I found out this weekend that my sister is pregnant again. We had babies a couple of weeks apart. I cried after I found out. I am super happy for her and excited, but it makes me sad that I am not in a position to be pregnant yet. I'd like to think that I am, but I know it's not God's time yet. It's all about expectations. I really thought I'd be pregnant by now, but that's not in the plan yet. I have an absolutely wonderful little girl who I love more than anything, and I am so grateful for her. We have a great time, she and I. Even if God doesn't give us any more children, we are so so blessed. I like coming to terms with that. I'm not saying that it's not possible, but I feel that I need to realize that it could be that God's will is for us to have just one. Accepting that helps me to be okay with whatever happens. We have a wonderful life.

Monday, April 11, 2011

Not Cloud Nine

A friend had a baby today. She and her husband were described as being "on cloud nine." I'm happy for them. I don't understand it, though. They say you don't know the feeling of having a baby until you actual have one, but I think I still don't understand. When Clara was born, my most prominent feeling was terror. Recovery was SO MUCH WORSE than I knew it was going to be, and this little tiny screaming thing didn't know how to eat properly. I didn't want to hold her. "Cloud nine" is definitely not how I would describe those first few days. I vaguely remember watching I Love Lucy in the hospital the night Clara was born. I don't know why I was even awake. Shannon was sleeping on the little cot next to me, Clara was in the nursery, but I was awake. I remember that my mom came to visit me the next day, and I remember how badly it hurt when Clara was nursing while my mom was there. I remember attending the new parents class with Shannon at the hospital and not paying much attention when when the instructor talked about postpartum depression. I always skipped that part in the books, assuming it would never be me. I remember coming home from the hospital. I remember lying down on the couch in exhaustion as soon as I walked in the door. We gave Clara a bath and she..ahem..."went" all over the white towel we used to bathe her on. What were were thinking, bathing her on a white towel? :P My parents and Naomi and co. brought us dinner that night. I couldn't eat a bite. I remember feeling very overwhelmed and going upstairs with Clara to feed her. I didn't come back down until after everyone had left. I wish that I could tear up and how beautiful my baby looked, how glorious it was to be back at home, and how amazing it was to have a little family. But, I tear up because I remember so well that feeling of confusion and overwhelming panic. It feels good to write about it, to remember.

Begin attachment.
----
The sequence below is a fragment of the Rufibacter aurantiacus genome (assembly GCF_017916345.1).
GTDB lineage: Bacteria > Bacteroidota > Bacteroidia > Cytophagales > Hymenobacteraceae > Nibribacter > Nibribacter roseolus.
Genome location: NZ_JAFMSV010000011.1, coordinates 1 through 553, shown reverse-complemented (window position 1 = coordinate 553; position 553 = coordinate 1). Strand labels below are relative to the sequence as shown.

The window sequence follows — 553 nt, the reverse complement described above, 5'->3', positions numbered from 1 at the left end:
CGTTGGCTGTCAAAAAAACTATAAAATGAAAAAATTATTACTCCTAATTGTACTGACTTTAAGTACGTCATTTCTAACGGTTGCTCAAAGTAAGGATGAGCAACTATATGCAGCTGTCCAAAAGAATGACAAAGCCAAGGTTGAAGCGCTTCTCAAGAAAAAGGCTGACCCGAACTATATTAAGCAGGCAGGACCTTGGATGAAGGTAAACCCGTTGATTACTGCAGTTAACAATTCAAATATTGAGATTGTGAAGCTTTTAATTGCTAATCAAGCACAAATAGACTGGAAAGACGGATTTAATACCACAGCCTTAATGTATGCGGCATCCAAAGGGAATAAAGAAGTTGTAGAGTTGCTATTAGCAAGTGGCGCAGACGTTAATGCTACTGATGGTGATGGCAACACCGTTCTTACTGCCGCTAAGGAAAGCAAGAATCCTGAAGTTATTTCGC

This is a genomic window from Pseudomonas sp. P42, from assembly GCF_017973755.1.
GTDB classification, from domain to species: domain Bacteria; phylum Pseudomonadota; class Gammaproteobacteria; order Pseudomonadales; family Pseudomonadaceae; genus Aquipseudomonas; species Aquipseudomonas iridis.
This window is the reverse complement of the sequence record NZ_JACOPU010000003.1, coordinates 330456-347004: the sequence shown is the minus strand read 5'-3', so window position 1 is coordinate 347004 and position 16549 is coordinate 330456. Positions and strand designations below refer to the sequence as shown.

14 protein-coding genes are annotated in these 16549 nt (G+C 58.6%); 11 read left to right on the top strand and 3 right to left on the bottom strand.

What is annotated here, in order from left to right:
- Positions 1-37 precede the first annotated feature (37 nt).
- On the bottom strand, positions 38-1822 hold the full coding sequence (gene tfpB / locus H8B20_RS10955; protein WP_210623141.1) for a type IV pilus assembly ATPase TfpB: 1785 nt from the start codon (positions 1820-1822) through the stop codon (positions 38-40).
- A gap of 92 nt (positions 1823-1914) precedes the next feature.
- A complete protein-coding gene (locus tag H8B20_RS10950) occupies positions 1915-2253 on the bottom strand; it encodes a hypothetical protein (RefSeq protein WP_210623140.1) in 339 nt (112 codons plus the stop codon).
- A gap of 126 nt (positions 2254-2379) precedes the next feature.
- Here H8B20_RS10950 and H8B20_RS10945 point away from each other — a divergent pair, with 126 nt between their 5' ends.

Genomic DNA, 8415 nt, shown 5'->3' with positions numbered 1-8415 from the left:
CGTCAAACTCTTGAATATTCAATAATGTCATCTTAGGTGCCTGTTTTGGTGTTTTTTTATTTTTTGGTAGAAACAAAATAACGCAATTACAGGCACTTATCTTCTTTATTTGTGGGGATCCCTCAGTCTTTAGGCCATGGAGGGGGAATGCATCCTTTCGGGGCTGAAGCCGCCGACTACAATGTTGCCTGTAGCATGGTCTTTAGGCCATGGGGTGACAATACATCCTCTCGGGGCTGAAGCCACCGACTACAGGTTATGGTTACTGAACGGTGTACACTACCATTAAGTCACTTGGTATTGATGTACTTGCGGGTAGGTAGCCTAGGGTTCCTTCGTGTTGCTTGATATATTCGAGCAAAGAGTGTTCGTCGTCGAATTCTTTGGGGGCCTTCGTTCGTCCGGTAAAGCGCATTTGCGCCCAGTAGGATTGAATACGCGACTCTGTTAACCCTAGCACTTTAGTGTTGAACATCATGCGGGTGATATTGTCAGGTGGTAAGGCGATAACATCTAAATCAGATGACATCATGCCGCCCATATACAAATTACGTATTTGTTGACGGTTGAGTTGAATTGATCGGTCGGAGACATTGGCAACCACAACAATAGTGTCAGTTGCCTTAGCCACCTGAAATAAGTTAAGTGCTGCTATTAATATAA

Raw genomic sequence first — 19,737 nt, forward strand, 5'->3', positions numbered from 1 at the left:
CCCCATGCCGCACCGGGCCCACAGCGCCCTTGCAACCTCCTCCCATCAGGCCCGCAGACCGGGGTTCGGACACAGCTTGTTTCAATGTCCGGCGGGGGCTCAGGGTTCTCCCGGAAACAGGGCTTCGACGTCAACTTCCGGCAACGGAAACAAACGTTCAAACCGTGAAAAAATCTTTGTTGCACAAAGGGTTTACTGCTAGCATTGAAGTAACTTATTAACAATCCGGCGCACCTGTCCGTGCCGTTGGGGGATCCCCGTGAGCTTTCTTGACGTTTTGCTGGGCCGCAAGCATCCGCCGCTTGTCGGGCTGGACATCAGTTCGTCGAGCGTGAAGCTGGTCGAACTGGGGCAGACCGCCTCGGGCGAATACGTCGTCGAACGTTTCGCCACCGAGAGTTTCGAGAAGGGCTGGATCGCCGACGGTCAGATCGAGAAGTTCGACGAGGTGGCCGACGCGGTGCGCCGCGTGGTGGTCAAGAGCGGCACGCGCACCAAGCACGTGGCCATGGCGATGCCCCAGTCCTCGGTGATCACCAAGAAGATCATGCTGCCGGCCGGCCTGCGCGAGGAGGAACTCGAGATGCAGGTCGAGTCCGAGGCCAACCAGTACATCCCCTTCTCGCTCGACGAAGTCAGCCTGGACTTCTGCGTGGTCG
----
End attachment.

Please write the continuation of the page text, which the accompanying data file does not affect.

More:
Tuesday, April 5, 2011

Post One

Sometimes I wish I could go back and re-live Clara's early baby days. Looking at her baby pictures brings back so many memories of pain and confusion and insomnia and just overwhelming grief. I wish I could go back, feeling how I feel now, and get to enjoy her tiny-ness, her newborn smell, those peaceful moments that I always dreamed of, but never got to enjoy. So much of those first few months I can't even recall, yet there are so many specific moments that I remember all too well. I know that Shannon was off of work for two whole weeks after Clara was born, but I have no idea what we did for those two weeks or any idea of what our days looked like, etc. I do, however, remember specific moments in time - specific feelings that now I wish I could forget. I remember, wailing on the bed in the middle of the night because Clara would not sleep. I remember watching countless episodes of House Hunters and eating hundreds of Teddy Grahams in the wee hours of the morning, then weeping again because the sun was coming up and I had slept maybe one hour all night. Looking back, I'm not even sure if Clara was really crying all night or not. I am sure she must not have been, and Shannon can verify that fact. I honestly do not remember much about her at all in those days. I grieve for what I lost, but at the same time, I am so grateful for what Shannon, Clara, and I got to experience. We all toughed it out together. Do you remember that scene in While You Were Sleeping where the guy is saying how everything is so much better since he had the close call with death, even his ice cream? That's kind of how I feel. Not 100% better, but compared to where I was, 200% better. I'm not even sure if that makes sense, but in a weird way, it does to me.